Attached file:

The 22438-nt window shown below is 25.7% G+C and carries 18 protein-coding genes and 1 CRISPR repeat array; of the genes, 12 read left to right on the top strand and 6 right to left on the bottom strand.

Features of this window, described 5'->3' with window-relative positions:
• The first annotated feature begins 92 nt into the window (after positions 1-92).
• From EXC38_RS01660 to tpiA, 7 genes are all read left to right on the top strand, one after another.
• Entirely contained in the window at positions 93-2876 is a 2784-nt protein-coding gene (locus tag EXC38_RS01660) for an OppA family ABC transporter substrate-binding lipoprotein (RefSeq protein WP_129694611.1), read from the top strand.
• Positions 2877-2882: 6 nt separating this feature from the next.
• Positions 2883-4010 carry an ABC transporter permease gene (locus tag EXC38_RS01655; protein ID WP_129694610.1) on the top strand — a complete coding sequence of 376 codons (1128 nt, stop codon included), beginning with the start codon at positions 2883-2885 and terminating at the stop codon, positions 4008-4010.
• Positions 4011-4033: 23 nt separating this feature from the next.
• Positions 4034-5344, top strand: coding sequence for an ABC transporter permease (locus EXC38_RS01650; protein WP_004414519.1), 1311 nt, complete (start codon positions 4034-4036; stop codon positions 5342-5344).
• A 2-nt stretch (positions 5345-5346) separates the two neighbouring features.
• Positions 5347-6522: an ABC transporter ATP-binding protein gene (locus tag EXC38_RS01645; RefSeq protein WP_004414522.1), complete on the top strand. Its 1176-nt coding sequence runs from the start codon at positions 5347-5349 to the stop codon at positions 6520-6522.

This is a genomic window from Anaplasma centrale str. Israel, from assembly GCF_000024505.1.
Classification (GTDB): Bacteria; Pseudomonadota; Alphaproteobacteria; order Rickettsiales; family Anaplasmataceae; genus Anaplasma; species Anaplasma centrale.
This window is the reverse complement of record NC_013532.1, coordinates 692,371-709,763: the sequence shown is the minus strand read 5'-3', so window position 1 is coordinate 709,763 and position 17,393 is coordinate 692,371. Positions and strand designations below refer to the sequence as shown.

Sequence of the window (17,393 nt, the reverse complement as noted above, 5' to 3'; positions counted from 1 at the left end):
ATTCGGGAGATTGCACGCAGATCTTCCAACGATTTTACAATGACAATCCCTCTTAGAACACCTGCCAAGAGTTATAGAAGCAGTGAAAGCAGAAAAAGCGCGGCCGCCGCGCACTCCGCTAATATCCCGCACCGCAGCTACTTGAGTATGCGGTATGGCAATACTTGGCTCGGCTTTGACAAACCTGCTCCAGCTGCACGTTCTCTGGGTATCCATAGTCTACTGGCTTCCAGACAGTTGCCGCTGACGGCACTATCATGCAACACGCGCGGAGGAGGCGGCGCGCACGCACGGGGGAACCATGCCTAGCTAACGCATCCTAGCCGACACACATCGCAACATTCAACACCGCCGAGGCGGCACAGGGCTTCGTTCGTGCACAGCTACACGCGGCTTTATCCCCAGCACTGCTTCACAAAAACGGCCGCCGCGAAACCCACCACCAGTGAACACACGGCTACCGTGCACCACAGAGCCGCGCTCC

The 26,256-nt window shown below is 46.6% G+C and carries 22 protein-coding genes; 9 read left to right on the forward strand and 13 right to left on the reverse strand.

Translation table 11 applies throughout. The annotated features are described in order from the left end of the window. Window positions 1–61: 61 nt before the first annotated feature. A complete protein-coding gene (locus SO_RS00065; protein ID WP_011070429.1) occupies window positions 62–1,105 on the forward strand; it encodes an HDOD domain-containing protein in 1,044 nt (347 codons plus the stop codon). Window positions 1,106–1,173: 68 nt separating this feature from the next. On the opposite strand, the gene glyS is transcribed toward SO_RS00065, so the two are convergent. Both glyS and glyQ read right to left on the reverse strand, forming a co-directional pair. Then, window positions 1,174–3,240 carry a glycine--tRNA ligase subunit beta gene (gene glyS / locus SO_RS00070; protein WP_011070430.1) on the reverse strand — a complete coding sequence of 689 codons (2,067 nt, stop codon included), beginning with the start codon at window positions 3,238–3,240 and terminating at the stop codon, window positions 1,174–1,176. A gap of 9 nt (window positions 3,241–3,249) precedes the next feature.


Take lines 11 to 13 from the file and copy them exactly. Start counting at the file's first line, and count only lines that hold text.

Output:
• Positions 5347-6522: an ABC transporter ATP-binding protein gene (locus tag EXC38_RS01645; RefSeq protein WP_004414522.1), complete on the top strand. Its 1176-nt coding sequence runs from the start codon at positions 5347-5349 to the stop codon at positions 6520-6522.

This is a genomic window from Anaplasma centrale str. Israel, from assembly GCF_000024505.1.
Classification (GTDB): Bacteria; Pseudomonadota; Alphaproteobacteria; order Rickettsiales; family Anaplasmataceae; genus Anaplasma; species Anaplasma centrale.